Auslan at the WEA

Yesterday’s Auslan class was fantastic. I’ve really enjoyed learning the basics of Australian Sign Language. I actually learned the alphabet when I was a kid, my sister and I became really fast at spelling out words and carrying on private conversations with it. 🙂 I didn’t know any signs though, so we had to spell out every word which is pretty tedious. Learning signs for whole words and how to carry on basic conversations quickly is quite exciting.

I’d love to see Auslan or at least the basics being taught in schools. Many of us will experience some degree of hearing loss as we age, and already knowing the rudiments of sign language would help us to maintain communication. Some people experience hearing and sight loss, Auslan can be signed onto someone’s hand to overcome these significant barriers to communication. Knowing the basics also helps to connect with the Deaf community and include them.

I’m writing pretty cautiously because issues around rights, culture, choice and communication in the Deaf community have become pretty hot topics. There’s a lot of strongly held beliefs and politics that I am not in a position to make an informed call about. I am aware there’s been a lot of conflict and tension between Deaf people and medical professionals, and that sadly, the Deaf community seems to have a poor reputation for being unfriendly and elitist.

My background is chronic physical illness and mental illness. I have personal experiences in areas like the difficulty of having an invisible disability, the stigma of ‘madness’, the shame of trauma and abuse… my lovely Grandma was legally blind so I grew up attending craft groups at the RSB with her, I’ve spent a couple of years in a wheelchair when I was very unwell myself. I also used to babysit a child who had an intellectual disability and I did work experience at the special school he attended. I’m pretty passionate about disability issues and I have pockets of knowledge, but about other disability areas I’m quite inexperienced. I have very little contact with the Deaf community, but on the street where I live now I have a Deaf neighbour, and I’d like to be able to communicate with him. He came around one evening to let me know that I’d left my car lights on, and we wave at each other but I’m embarrassed that I can’t ask him how his day is or if he’d like some mandarins from my tree.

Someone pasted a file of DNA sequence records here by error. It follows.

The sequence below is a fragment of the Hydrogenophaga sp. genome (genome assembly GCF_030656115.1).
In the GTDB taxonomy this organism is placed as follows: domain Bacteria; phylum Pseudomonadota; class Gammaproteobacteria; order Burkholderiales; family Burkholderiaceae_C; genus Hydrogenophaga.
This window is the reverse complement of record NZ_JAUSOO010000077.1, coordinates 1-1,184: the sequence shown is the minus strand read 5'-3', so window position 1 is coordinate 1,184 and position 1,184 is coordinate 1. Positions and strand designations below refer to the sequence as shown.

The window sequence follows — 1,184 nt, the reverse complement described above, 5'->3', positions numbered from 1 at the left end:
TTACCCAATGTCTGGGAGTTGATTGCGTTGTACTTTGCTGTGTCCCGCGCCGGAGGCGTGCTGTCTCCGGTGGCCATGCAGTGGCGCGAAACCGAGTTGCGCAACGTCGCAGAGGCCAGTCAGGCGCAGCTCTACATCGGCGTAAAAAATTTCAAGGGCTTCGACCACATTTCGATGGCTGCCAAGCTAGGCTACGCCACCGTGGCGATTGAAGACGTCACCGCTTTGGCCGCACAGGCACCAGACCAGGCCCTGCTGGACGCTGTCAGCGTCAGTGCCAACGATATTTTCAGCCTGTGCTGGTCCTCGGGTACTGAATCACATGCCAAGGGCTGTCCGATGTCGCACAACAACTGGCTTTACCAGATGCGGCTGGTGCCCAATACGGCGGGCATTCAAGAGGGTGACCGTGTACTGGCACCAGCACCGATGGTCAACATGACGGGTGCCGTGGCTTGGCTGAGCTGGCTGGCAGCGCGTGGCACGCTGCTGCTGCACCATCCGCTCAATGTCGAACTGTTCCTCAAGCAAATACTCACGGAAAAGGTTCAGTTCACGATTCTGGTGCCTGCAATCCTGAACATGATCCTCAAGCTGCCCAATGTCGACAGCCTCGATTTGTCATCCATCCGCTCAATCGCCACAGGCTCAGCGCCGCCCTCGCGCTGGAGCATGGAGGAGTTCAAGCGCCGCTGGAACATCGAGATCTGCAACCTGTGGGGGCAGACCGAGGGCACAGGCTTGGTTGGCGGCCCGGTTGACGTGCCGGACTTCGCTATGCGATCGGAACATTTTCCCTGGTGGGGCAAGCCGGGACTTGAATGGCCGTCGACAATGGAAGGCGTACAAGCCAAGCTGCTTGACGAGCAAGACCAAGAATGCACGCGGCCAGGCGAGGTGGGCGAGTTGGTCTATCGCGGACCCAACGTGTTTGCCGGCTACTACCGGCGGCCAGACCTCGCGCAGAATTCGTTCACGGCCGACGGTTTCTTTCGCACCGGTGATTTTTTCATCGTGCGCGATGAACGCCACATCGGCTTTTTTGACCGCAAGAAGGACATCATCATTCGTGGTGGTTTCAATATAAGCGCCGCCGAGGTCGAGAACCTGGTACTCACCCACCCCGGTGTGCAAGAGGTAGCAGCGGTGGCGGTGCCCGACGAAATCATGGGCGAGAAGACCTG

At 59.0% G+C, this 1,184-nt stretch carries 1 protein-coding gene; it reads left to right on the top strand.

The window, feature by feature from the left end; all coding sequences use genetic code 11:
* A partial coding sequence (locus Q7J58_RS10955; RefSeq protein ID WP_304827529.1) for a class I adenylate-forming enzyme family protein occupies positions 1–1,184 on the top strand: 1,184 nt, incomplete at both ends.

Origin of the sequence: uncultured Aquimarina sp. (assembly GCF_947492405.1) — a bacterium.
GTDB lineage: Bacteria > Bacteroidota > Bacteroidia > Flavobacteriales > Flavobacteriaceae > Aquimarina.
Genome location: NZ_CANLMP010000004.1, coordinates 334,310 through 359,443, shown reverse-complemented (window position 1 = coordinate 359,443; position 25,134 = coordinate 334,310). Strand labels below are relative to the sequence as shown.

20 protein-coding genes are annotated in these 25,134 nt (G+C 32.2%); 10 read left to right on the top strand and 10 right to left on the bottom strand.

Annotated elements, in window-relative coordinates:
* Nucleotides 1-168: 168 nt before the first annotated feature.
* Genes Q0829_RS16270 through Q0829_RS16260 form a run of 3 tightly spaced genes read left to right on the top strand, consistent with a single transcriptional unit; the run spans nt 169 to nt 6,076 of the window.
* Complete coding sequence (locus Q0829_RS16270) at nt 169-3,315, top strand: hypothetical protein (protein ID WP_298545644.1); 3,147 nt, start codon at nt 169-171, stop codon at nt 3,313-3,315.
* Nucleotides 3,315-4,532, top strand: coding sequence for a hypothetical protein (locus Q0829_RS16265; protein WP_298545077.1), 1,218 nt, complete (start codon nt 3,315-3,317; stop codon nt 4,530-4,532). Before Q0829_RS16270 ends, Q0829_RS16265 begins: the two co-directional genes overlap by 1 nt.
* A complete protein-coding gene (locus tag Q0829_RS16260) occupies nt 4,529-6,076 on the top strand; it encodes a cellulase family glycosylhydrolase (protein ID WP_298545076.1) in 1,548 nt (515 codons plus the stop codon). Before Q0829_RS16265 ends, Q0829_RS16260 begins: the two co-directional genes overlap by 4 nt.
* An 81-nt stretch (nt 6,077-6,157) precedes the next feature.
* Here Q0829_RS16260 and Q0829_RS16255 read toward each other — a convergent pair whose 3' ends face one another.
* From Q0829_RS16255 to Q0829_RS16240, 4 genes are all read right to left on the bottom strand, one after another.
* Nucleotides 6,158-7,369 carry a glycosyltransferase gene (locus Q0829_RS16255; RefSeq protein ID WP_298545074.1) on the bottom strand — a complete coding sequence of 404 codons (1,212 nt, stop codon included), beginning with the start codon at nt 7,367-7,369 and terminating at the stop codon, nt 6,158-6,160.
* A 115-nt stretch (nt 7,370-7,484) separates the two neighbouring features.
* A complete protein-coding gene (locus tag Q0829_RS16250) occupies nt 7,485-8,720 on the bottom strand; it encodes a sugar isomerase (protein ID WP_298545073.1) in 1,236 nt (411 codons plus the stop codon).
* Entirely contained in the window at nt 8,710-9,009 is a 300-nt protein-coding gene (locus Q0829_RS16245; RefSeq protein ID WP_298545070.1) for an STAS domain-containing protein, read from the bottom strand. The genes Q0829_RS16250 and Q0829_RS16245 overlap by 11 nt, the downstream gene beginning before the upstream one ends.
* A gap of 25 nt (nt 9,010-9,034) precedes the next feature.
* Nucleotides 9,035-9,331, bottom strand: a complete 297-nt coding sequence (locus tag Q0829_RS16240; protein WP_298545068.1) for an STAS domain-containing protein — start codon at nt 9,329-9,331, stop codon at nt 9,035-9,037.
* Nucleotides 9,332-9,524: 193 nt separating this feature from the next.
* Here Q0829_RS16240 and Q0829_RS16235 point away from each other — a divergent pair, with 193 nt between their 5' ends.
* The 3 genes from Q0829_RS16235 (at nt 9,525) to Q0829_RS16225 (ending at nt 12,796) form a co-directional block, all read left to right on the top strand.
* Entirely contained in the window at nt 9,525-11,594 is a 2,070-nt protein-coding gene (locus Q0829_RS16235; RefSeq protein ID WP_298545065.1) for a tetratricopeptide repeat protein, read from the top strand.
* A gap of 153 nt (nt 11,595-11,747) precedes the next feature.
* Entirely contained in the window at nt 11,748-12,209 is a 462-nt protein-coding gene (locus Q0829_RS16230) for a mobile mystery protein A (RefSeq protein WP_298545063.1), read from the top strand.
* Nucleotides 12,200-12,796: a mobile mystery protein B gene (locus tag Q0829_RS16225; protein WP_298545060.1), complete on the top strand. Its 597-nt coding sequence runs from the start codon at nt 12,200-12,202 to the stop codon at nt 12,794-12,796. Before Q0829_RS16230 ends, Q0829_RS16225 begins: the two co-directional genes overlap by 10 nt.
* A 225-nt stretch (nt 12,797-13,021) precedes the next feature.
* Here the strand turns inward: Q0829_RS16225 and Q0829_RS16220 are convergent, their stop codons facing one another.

This class has been the most wonderful introduction to the Deaf community. The instructor is Barry, you can see him here on the home page of Deaf Can Do. He is wonderful, very friendly and funny with fantastic communication skills. I’ve so enjoyed this class I’m considering taking on Auslan as a second language. I bet there are some Deaf folks out there who could do with some good mental health information too. It does help to remember that behind arguing and politics are people, and that few of us like being defined by our ‘group’ – however passionate about it we are – to the exclusion of all else.

So, if you’re looking to learn something new and stretch yourself a little bit, consider this class! And while I’m spruiking for the WEA, Lee Pascoe, international hypnotherapist, will be back again to do three classes in January 2012. I did three of her classes at the beginning of this year and found them very helpful, I’d highly recommend her. She’s a wonderful woman full of vibrant energy.

A little story to finish on… I’m doing Auslan with a friend who attends the voice hearer’s group Sound Minds with me. At the first Auslan class we were looking through the notes and saw an instruction that we were to ‘leave our voices at home for these classes’… that gave us a bit of a private giggle!

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